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|July 16, 2001||
Kareena Kapoor has to leave town that night.
The sun is setting. The unit is in a frenzy to wrap up.
Director Santosh Sivan is on tenterhooks, wanting to capture its golden light to best effect.
Shah Rukh Khan is doing is best to calm Santosh Sivan down, in-between deep lungfuls of nicotine.
He appears to be the calmest of the lot.
The sets, though not lavish, look stunning through the camera lens. There is much screaming, shouting and frenzied activity.
It's the last shot of the day, between lovers Shah Rukh and Kareena.
The backdrop is perfect. The skies are a passionate red with hues of brilliant orange streaking through the reds.
Asoka The Great will be Shah Rukh's and Kareena's biggest canvas and probably one of the best platforms to display their histrionics.
Produced by Dreamz Unlimited, a banner headed by Shah Rukh Khan, Juhi Chawla and Aziz Mirza, this magnum opus follows closely on the heels of their first production, Phir Bhi Dil Hai Hindustani.
Brilliant cinematographer Santosh Sivan, who made his mark with the widely acclaimed Terrorist, is at the helm of this periodic saga.
Kareena has her cell phone glued to her ear. It is put by only when Sivan calls her for a shot.
Hrishitaa, the newcomer and second female lead in the film, comes in to bid adieu to Shah Rukh, Kareena and Santosh.
She stops by to talk about the film -- "Santosh is very quick with his shots. His mastery over lighting is awesome. When I see myself on the monitor, I realise just how effective all his painstaking hardwork is."
"We had a chilled out atmosphere at work, absolutely no hassles. It was like an ad film but a little more elaborate. I play a Buddhist girl.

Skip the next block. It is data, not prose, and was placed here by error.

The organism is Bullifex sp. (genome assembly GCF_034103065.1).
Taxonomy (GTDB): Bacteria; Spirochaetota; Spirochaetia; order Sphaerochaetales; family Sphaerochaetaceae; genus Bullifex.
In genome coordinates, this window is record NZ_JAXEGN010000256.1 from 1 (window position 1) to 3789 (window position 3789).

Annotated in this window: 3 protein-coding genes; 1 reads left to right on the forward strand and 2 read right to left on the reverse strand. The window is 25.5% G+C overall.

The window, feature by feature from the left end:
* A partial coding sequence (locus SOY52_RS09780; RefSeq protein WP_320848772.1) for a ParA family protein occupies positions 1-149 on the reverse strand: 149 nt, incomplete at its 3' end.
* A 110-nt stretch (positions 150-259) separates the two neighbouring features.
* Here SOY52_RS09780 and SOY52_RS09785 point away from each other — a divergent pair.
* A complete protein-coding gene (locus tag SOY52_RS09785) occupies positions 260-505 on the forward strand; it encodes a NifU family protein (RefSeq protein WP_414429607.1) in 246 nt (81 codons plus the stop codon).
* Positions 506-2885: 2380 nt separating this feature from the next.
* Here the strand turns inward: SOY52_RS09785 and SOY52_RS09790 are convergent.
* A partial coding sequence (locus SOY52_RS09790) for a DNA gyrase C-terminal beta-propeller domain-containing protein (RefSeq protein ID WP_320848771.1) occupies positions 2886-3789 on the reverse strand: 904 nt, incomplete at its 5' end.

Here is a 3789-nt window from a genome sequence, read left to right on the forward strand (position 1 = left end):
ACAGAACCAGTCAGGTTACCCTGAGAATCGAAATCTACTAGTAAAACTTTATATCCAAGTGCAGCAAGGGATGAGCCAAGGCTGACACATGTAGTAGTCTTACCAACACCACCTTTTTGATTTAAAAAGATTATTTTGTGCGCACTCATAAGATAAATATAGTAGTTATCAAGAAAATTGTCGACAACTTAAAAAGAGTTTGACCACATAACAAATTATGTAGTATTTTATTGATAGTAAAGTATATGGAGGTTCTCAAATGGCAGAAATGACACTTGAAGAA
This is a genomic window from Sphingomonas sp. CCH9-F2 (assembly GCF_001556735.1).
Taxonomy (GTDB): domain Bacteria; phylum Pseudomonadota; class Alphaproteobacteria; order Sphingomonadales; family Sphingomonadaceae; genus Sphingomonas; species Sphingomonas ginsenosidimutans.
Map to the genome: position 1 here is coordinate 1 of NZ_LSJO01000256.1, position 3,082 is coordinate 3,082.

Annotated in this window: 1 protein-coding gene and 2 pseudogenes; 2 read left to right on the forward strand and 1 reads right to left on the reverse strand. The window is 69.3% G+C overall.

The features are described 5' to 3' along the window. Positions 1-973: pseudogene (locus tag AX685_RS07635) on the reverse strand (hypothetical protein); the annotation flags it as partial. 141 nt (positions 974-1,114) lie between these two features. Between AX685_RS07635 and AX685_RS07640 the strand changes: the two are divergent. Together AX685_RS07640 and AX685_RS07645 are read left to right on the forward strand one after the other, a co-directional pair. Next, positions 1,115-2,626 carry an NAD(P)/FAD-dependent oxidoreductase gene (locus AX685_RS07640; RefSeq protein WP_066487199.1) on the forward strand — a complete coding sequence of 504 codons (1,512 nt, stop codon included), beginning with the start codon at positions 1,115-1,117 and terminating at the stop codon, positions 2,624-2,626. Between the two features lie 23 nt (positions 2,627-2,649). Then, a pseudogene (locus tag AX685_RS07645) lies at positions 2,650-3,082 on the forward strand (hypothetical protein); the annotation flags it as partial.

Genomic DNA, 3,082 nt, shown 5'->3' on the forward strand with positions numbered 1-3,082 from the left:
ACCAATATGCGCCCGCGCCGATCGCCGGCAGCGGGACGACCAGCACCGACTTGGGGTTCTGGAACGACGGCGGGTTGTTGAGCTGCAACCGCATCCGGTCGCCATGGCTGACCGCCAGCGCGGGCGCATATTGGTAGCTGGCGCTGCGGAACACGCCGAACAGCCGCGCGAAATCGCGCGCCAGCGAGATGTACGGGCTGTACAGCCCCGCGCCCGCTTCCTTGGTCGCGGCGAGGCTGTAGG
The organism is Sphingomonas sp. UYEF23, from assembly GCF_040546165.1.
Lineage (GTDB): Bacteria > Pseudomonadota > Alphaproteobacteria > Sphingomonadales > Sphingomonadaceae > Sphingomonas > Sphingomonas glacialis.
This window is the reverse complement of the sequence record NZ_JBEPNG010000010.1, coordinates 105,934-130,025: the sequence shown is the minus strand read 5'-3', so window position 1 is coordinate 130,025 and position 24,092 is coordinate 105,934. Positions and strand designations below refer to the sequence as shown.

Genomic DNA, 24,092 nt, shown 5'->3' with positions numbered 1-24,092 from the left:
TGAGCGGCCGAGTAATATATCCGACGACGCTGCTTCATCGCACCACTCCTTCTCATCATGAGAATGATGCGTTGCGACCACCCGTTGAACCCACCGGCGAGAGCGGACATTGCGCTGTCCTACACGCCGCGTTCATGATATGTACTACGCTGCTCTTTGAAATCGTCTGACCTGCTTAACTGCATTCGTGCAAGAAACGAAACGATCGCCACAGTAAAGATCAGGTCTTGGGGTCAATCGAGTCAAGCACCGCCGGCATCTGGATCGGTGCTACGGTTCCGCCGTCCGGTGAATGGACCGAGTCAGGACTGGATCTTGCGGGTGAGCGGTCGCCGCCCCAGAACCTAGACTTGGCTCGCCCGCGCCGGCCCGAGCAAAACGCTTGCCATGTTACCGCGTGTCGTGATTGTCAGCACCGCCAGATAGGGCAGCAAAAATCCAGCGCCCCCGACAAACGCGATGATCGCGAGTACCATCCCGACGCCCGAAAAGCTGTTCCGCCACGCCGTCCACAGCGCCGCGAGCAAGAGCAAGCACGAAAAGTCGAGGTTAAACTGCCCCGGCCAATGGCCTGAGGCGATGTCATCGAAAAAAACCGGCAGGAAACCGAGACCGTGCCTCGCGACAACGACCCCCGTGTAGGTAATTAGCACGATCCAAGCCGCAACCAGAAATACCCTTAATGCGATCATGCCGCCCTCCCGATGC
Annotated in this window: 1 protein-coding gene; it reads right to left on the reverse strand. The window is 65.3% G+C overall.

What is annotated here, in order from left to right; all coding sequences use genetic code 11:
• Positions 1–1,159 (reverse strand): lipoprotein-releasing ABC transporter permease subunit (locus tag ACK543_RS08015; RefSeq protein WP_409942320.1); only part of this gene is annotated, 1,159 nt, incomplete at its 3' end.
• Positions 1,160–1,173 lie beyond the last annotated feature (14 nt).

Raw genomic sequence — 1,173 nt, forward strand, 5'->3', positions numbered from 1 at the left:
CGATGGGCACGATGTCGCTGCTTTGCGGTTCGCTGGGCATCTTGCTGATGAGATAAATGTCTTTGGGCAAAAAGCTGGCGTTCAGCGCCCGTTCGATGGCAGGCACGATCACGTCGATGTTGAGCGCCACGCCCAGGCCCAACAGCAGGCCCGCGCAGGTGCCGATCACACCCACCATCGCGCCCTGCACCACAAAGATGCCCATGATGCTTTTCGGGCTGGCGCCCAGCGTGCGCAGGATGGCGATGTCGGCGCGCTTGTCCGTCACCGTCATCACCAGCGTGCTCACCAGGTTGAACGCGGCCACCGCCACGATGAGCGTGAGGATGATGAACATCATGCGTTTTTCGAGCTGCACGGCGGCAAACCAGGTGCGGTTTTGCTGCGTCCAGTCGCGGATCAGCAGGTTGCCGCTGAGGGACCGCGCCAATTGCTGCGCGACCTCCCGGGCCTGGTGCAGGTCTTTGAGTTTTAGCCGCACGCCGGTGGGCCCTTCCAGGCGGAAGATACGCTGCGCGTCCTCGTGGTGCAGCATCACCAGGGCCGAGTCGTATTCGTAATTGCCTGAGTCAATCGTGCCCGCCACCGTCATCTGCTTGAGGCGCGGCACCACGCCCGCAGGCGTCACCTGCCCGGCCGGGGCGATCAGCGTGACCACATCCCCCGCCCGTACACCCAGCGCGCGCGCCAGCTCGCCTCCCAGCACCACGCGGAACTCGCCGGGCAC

"Do you know what a strange coincidence it was? I was reading a book on Buddhism when Santosh sir contacted me. The role has a lot of scope performance-wise and I am thrilled with the way I look in the film," she adds.
It's impossible to talk to the other two stars on the set because the director is determined to finish as much as he can.
The buzz is that the film will be screened abroad with English subtitles and the makers are leaving no stone unturned to see that the film is a quality product.
There was even talk of BBC buying the rights of the film in the international market, though nothing much has amounted from them.
Hrishitaa is in awe of Shah Rukh -- "He's just a brilliant person. It was so comfortable working with him. He has always been one of my favourites. I got to learn so much from him while working with him. We share a cool rapport. He'd help me out -- 'Tell me what would be good for the shot', what I should do, etc. He doesn't have the attitude of a big star."
As if in response to that, the sun dips low into the horizon and twilight takes over the city.
India News Feature Service
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